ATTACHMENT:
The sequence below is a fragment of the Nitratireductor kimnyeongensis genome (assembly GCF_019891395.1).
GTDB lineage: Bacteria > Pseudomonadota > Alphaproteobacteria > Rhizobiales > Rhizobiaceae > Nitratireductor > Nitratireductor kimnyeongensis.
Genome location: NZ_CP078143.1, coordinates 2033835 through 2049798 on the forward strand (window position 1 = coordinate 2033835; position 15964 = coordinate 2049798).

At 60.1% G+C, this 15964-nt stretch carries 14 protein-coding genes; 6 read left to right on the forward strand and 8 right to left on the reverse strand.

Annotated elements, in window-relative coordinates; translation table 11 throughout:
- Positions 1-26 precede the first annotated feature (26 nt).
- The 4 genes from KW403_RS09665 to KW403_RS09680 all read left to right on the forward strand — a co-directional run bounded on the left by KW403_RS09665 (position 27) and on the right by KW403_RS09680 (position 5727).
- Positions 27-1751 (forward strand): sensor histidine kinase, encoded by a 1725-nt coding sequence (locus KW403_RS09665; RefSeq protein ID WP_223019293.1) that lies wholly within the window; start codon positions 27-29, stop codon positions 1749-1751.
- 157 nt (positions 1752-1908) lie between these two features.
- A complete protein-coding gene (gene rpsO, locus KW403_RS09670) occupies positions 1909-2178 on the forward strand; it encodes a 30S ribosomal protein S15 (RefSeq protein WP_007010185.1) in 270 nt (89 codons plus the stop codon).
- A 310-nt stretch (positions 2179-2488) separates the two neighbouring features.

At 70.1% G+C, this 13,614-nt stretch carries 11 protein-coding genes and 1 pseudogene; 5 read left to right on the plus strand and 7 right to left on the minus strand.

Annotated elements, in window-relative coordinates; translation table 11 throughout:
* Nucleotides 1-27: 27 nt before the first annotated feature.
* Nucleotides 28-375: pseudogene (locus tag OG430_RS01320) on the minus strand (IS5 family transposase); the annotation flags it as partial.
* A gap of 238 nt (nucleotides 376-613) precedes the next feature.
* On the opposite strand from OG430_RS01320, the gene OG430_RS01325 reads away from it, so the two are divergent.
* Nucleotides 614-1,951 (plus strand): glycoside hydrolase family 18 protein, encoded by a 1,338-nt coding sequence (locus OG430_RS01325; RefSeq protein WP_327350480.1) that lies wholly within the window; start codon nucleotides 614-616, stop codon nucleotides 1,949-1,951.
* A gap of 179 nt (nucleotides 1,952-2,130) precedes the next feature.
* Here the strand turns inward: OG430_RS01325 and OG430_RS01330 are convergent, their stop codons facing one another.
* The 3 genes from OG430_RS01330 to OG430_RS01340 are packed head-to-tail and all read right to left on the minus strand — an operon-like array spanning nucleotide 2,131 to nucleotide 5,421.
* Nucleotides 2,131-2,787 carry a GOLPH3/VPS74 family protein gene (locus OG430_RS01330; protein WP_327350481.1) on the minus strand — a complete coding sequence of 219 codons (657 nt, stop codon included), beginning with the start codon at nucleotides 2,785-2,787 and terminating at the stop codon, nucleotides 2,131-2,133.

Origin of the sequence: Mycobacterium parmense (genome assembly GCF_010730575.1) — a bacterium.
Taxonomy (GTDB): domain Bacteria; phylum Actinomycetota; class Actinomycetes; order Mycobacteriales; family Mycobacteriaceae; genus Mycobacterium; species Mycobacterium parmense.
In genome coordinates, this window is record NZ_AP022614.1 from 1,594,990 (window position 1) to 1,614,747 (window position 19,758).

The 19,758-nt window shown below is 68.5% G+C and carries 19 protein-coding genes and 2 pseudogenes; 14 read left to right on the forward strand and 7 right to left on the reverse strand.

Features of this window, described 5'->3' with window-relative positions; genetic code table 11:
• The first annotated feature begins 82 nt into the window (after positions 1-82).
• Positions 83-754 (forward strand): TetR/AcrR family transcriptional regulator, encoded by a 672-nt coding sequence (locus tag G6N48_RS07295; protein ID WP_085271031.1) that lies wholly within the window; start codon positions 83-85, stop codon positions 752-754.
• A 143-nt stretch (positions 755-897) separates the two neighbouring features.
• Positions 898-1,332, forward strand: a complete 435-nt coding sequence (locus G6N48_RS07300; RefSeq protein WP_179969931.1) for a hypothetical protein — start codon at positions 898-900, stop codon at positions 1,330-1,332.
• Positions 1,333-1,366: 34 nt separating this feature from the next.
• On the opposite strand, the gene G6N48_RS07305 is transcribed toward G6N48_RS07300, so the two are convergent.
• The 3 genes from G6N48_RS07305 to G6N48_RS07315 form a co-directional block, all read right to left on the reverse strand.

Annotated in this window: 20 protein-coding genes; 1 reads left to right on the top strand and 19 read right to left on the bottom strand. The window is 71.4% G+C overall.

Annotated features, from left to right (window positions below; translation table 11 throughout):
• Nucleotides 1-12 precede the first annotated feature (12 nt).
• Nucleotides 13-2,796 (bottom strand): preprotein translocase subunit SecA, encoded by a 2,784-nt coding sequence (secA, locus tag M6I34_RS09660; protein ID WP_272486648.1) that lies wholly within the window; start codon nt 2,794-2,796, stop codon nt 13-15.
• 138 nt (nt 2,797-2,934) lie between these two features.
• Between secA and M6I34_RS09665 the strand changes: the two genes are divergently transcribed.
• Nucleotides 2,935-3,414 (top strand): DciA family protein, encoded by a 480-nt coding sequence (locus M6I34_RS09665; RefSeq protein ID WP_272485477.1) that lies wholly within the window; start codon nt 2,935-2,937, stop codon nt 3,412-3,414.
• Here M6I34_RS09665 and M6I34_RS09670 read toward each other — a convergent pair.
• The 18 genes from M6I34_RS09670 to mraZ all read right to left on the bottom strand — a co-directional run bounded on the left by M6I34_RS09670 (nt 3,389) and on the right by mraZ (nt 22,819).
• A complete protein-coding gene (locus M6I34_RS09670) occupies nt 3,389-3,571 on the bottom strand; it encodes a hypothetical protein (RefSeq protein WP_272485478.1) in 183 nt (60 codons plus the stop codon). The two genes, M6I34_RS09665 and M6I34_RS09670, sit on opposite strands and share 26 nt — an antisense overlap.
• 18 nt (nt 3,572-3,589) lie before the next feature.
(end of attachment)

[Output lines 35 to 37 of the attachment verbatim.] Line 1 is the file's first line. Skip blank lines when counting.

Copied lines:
Annotated in this window: 20 protein-coding genes; 1 reads left to right on the top strand and 19 read right to left on the bottom strand. The window is 71.4% G+C overall.

Annotated features, from left to right (window positions below; translation table 11 throughout):
• Nucleotides 1-12 precede the first annotated feature (12 nt).